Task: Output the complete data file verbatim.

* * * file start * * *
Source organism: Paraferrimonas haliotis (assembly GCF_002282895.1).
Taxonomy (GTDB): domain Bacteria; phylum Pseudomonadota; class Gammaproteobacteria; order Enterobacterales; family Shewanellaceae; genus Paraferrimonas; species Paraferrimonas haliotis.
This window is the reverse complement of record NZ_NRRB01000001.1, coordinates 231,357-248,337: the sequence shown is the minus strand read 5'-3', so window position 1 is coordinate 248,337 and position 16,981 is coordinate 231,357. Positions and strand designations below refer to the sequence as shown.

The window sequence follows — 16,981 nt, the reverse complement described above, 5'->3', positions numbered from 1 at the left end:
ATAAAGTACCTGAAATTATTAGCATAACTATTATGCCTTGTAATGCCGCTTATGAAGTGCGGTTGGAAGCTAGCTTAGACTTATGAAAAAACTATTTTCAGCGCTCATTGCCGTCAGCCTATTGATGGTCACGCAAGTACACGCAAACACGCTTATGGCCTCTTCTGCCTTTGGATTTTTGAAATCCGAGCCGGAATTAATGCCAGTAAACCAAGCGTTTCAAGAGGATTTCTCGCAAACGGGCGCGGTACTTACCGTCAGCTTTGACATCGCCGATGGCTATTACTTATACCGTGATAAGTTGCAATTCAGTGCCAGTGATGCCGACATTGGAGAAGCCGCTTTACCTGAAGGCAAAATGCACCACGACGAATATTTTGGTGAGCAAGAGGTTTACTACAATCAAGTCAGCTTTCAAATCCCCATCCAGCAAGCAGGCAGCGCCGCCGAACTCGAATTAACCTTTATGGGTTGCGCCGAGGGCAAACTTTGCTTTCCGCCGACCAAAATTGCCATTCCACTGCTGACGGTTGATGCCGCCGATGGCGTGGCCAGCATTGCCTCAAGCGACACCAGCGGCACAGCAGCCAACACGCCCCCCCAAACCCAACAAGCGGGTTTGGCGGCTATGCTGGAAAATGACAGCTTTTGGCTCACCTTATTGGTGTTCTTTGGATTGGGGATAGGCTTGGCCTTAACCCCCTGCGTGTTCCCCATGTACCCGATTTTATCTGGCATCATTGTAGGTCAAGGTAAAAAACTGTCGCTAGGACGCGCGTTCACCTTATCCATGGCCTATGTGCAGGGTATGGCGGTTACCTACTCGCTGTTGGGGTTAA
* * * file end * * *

Source organism: Paraferrimonas haliotis (assembly GCF_002282895.1).
Taxonomy (GTDB): domain Bacteria; phylum Pseudomonadota; class Gammaproteobacteria; order Enterobacterales; family Shewanellaceae; genus Paraferrimonas; species Paraferrimonas haliotis.
This window is the reverse complement of record NZ_NRRB01000001.1, coordinates 231,357-248,337: the sequence shown is the minus strand read 5'-3', so window position 1 is coordinate 248,337 and position 16,981 is coordinate 231,357. Positions and strand designations below refer to the sequence as shown.

The window sequence follows — 16,981 nt, the reverse complement described above, 5'->3', positions numbered from 1 at the left end:
ATAAAGTACCTGAAATTATTAGCATAACTATTATGCCTTGTAATGCCGCTTATGAAGTGCGGTTGGAAGCTAGCTTAGACTTATGAAAAAACTATTTTCAGCGCTCATTGCCGTCAGCCTATTGATGGTCACGCAAGTACACGCAAACACGCTTATGGCCTCTTCTGCCTTTGGATTTTTGAAATCCGAGCCGGAATTAATGCCAGTAAACCAAGCGTTTCAAGAGGATTTCTCGCAAACGGGCGCGGTACTTACCGTCAGCTTTGACATCGCCGATGGCTATTACTTATACCGTGATAAGTTGCAATTCAGTGCCAGTGATGCCGACATTGGAGAAGCCGCTTTACCTGAAGGCAAAATGCACCACGACGAATATTTTGGTGAGCAAGAGGTTTACTACAATCAAGTCAGCTTTCAAATCCCCATCCAGCAAGCAGGCAGCGCCGCCGAACTCGAATTAACCTTTATGGGTTGCGCCGAGGGCAAACTTTGCTTTCCGCCGACCAAAATTGCCATTCCACTGCTGACGGTTGATGCCGCCGATGGCGTGGCCAGCATTGCCTCAAGCGACACCAGCGGCACAGCAGCCAACACGCCCCCCCAAACCCAACAAGCGGGTTTGGCGGCTATGCTGGAAAATGACAGCTTTTGGCTCACCTTATTGGTGTTCTTTGGATTGGGGATAGGCTTGGCCTTAACCCCCTGCGTGTTCCCCATGTACCCGATTTTATCTGGCATCATTGTAGGTCAAGGTAAAAAACTGTCGCTAGGACGCGCGTTCACCTTATCCATGGCCTATGTGCAGGGTATGGCGGTTACCTACTCGCTGTTGGGGTTAA